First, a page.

The Taliban launched a wave of gun and bomb attacks on Kabul on Monday, with at least two insurgents killed and 13 people injured as fierce fighting erupted in the heart of the Afghan capital.
A series of explosions rocked Kabul, with smoke billowing out of at least two shopping centres, and intense gun battles raged between militants and Afghan security forces as police and military snipers patrolled rooftops.
"It is our work, the targets are the (presidential) palace, the finance, justice and mines ministries, and the central bank," a purported Taliban spokesman told AFP by telephone from an undisclosed location.
"Twenty of our suicide bombers have entered the area and fighting is ongoing," the spokesman Zabihullah Mujahid said, adding that one militant had detonated a suicide vest at the entrance to the presidential palace complex.
Insurgents stormed a five-storey shopping mall and were exchanging gunfire with security forces surrounding the building, witnesses said, while local television showed a second shopping centre spewing smoke.
NATO's International Security Assistance Force (ISAF) said Afghan security forces had secured roads in central Kabul as Taliban militants took over buildings in the political and commercial heart of the city.
"Initial reports are they have killed at least two armed insurgents at the shopping centre after clearing the building," the ISAF statement said.
Army and police snipers took positions on buildings around Pashtunistan Square in the centre of the capital after the attacks, which appeared to be well-coordinated and involve a large number of gunmen.
"I heard the blast then we started running, but we happened to be running towards the explosions," said witness Bahram Sarwary.
"I saw smoke coming from a building near the central bank and the presidential palace and I saw at least one person injured," he said.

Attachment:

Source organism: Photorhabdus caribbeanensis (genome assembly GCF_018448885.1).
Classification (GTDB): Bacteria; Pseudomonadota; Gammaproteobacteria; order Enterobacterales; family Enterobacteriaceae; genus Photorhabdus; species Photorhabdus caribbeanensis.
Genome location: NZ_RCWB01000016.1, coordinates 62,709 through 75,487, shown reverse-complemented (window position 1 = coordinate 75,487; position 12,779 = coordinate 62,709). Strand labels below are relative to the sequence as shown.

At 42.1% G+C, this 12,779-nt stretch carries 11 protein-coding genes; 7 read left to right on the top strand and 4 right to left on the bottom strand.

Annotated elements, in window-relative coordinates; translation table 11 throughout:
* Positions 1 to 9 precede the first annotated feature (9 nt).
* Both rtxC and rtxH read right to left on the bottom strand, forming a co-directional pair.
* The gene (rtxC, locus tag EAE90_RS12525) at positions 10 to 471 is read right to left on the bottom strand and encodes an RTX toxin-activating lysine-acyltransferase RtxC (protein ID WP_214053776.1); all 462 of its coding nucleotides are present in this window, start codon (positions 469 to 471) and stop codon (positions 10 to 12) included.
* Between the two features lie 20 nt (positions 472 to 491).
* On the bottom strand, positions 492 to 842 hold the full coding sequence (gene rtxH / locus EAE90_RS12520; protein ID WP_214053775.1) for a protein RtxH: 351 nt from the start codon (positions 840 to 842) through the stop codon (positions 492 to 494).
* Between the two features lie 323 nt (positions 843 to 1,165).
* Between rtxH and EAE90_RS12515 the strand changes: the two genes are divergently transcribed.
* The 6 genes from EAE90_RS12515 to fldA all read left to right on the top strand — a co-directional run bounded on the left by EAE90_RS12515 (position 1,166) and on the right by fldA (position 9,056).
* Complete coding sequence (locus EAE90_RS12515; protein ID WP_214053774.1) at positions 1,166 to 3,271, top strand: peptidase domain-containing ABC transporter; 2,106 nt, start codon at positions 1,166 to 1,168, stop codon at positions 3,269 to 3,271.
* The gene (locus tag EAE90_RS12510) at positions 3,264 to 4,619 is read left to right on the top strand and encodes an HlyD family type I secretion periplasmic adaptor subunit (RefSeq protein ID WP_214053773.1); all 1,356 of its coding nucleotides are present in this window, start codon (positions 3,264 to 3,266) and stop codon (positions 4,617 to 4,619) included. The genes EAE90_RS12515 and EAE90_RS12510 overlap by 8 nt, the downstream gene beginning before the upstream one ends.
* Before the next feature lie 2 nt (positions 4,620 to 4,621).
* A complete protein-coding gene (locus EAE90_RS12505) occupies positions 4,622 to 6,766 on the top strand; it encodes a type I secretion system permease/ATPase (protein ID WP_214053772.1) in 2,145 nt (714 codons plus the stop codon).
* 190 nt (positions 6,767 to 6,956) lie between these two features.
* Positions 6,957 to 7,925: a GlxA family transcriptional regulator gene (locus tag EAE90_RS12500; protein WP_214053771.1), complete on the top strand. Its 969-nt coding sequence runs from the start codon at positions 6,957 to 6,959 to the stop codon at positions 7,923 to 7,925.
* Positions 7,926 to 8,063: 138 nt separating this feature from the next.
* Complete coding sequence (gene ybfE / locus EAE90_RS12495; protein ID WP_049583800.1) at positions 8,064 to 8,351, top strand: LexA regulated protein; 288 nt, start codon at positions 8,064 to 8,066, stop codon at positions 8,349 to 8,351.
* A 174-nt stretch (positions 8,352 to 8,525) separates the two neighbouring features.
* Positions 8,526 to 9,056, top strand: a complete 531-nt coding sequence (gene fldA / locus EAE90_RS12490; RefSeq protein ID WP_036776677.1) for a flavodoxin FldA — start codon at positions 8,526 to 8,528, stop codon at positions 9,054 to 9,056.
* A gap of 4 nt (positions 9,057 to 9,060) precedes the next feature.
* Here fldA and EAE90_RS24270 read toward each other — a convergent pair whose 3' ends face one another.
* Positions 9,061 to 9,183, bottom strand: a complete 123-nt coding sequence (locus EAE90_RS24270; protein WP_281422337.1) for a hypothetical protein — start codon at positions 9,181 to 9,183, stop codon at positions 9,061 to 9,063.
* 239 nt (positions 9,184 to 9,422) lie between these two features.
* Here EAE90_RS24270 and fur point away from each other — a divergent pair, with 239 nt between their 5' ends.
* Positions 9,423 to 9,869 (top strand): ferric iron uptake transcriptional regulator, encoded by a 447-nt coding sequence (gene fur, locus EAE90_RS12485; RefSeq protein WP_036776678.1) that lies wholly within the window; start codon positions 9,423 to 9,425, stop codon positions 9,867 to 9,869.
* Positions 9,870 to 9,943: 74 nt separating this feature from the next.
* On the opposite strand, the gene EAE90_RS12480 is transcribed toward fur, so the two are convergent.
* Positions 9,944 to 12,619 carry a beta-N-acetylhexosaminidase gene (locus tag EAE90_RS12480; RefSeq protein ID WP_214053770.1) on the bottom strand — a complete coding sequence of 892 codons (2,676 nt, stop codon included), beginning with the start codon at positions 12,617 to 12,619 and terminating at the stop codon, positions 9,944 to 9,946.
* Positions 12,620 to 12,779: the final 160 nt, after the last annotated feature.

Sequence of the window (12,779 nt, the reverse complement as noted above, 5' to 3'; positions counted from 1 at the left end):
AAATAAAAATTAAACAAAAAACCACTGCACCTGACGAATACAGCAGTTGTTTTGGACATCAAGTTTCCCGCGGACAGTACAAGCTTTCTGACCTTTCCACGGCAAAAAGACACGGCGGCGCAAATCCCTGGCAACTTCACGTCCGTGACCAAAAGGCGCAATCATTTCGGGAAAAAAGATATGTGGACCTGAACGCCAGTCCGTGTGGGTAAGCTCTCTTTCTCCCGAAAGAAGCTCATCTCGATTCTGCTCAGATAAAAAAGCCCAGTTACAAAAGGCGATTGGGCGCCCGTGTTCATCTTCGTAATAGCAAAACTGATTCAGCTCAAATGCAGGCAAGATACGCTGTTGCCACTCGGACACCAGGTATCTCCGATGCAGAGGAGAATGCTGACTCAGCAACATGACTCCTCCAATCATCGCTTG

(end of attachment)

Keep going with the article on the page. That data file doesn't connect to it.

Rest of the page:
Afghanistan's health ministry said 13 people had been wounded.
"Most of them are civilians but they also include security personnel," ministry spokesman Ahmad Farid Rahid said.
The central business district of the Afghan capital is the nexus of political, business and diplomatic life.
Television stations showed the Qari Sami shopping mall in the centre of city -- believed to have been taken over by the militants -- burning and billowing smoke.
A second shopping mall, the Gulbahar Centre, about one kilometre (half a mile) away was also shown spewing smoke. Security personnel were heard saying that another explosion had taken place there.
Gunfire continued to ring out over the city -- where the streets were deserted but for the heavy presence of police and army, television picture showed and witnesses said.
Sporadic explosions, possibly of rocket-propelled grenades, could be heard as armoured vehicles moved into position outside major government ministries and the presidential palace, while a huge explosion was heard mid-morning.
The attacks came a day after the government said President Hamid Karzai was to announce a new plan aimed at forging peace with the Islamist Taliban and other militants fighting to topple his administration.
Karzai has long called for peace talks with the Taliban -- even offering government posts to its leaders -- but the militia has refused dialogue until the withdrawal of international troops on which Kabul relies for security.
Rockets were also fired into the heavily fortified diplomatic area of Wazir Akbar Khan on Saturday night, coinciding with visits by the US special representative to Afghanistan and Pakistan Richard Holbrooke and British Foreign Secretary David Miliband.
The last major attack on the capital was on December 15, when a suicide car bomber blew up his vehicle outside the homes of former senior government officials, killing eight people and injuring more than 40.
On October 28, a guesthouse occupied by United Nations employees was overrun by Taliban militants, who murdered six UN workers. The incident prompted the organisation to evacuate most of its Kabul-based staff.
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